Most women I know are concerned with two things: health and relationships. By virtue of being human it seems health and relationships are what we crave most. But neither arrives without effort, and may I suggest they need not be distinct and separate pursuits?
When I first met my husband, I had a complex about going out and exercising because I felt vulnerable and on display. Sexual harassment from strange men happened all too often and made me feel unsafe during runs. I liked yoga and dance classes and always felt comfortable there, but I couldn’t afford them on a regular basis.
My husband, Rickard, is a natural runner and has finished several marathons including an Ironman competition–which is a competition where people swim 2.4 miles, then bike 112 miles, then run a full marathon–all in one miserable day.
Rickard wanted to share his love for exercise with me, but I was very reluctant to join him. After a lot of prying I was able to explain my hang-ups toward public exercise. He encouraged me and argued that if we were to work out together I would feel completely safe and nobody would bother me with him by my side. So we started to work out together and he was right.
I did feel safe with him, but Rickard was in dramatically better shape than I was. He could run circles around me and do three times as many reps of any specific exercise we tried together. That gave me anxiety. I felt weak not being able to keep up and I felt guilty for holding him back. He sensed the anxiety and initiated an honest conversation about it.
We agreed to try to find ways of exercising together that were more compatible. We scoured YouTube looking for couples’ exercises that looked fun and compelling. To our surprise, there was practically nothing out there that worked for us. All the partner moves had several flaws: They didn’t account for fitness level disparity, or they required equipment, or they required extreme body types like Arnold Schwarzenegger types lifting up tiny girlfriends). That’s when we were inspired to make up our own moves. We decided to call our collection “Happy Couple Workout”.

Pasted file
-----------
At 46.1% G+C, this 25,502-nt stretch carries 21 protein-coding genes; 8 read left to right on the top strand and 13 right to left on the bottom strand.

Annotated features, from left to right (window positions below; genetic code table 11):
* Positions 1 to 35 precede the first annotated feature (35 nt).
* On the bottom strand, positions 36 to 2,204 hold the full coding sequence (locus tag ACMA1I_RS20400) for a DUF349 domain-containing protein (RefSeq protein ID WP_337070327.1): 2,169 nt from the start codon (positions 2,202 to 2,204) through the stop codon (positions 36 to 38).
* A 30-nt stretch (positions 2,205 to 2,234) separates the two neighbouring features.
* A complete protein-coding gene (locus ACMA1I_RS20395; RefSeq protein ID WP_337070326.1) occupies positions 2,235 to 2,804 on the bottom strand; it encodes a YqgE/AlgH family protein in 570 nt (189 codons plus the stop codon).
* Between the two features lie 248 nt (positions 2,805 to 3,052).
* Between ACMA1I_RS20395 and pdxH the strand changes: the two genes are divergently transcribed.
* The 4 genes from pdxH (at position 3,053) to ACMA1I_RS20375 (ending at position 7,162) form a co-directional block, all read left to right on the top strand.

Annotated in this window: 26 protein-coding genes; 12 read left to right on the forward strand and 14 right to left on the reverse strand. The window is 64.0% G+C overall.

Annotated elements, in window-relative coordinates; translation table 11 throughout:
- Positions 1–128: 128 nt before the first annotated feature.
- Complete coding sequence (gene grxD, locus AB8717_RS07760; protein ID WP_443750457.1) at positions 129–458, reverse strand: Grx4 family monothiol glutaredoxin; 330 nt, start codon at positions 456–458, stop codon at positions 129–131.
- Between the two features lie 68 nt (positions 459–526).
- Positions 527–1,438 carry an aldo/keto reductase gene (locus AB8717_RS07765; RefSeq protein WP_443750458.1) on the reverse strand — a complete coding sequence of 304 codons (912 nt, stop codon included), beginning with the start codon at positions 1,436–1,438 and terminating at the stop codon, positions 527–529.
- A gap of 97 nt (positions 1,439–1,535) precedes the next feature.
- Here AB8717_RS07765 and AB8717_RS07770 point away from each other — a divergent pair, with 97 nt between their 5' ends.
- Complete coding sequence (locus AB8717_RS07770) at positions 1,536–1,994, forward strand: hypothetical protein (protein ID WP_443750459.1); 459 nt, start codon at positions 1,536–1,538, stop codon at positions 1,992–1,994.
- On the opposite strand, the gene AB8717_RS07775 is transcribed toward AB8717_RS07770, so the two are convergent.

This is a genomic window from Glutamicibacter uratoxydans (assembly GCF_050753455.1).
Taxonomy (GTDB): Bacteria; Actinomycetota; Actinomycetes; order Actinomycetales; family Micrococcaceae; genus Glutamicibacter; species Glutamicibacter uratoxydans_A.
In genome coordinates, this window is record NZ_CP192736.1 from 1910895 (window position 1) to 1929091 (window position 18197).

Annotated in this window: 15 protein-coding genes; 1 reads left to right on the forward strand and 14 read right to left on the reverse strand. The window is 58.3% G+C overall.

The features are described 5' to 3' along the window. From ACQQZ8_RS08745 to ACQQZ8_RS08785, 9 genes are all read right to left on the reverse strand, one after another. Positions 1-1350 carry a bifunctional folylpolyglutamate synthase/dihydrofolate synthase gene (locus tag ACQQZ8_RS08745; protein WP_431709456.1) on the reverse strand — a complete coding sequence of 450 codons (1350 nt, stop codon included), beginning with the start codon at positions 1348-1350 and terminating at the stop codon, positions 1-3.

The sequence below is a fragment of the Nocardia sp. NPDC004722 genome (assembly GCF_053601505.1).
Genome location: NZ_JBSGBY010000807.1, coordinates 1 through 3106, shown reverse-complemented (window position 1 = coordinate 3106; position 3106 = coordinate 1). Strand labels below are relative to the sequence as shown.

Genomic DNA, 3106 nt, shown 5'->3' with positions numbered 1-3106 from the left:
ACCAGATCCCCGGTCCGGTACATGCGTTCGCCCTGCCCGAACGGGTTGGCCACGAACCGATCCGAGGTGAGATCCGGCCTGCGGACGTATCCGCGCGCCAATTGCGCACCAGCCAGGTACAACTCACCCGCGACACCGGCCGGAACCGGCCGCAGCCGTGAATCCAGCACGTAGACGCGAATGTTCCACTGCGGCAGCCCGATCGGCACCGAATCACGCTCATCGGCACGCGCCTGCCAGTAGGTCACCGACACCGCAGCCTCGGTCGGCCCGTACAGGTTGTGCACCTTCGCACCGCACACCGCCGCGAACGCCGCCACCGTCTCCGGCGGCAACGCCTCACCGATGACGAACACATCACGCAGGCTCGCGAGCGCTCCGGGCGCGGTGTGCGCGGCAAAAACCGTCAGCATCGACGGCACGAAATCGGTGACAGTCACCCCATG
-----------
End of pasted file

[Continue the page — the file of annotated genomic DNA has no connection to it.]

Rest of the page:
Since then, we’ve gotten married, had a baby, and I feel and look healthier than I ever did pre-pregnancy. An added bonus? Working out together became built in quality time and an opportunity to make each other feel loved.
Gary Chapman wrote a book called The Five Love Languages, and in it he talks about your “love tank” and how it regularly needs to be filled. Positive touch and a need for quality time together were two of the five love languages that spoke to Rickard and I the most. But between our busy schedules, a tight budget, and the frustrations of living in a small one-bedroom apartment with a baby, its easy to let our relationship start running on fumes.
We learned quickly that working out as a couple kept our love tanks full. We get our oxytocin kick from touch and exercise, and rarely feel starved for affection. Rickard and I do what we can because more than anything we want to be there for our daughter. Mother and father, husband and wife; we want her to take comfort in knowing that we will never leave each other behind—not even when it comes to fitness.
Alana and her husband have cultivate 24 unique exercises for couples on a 40 minute workout DVD called Happy Couple Workout.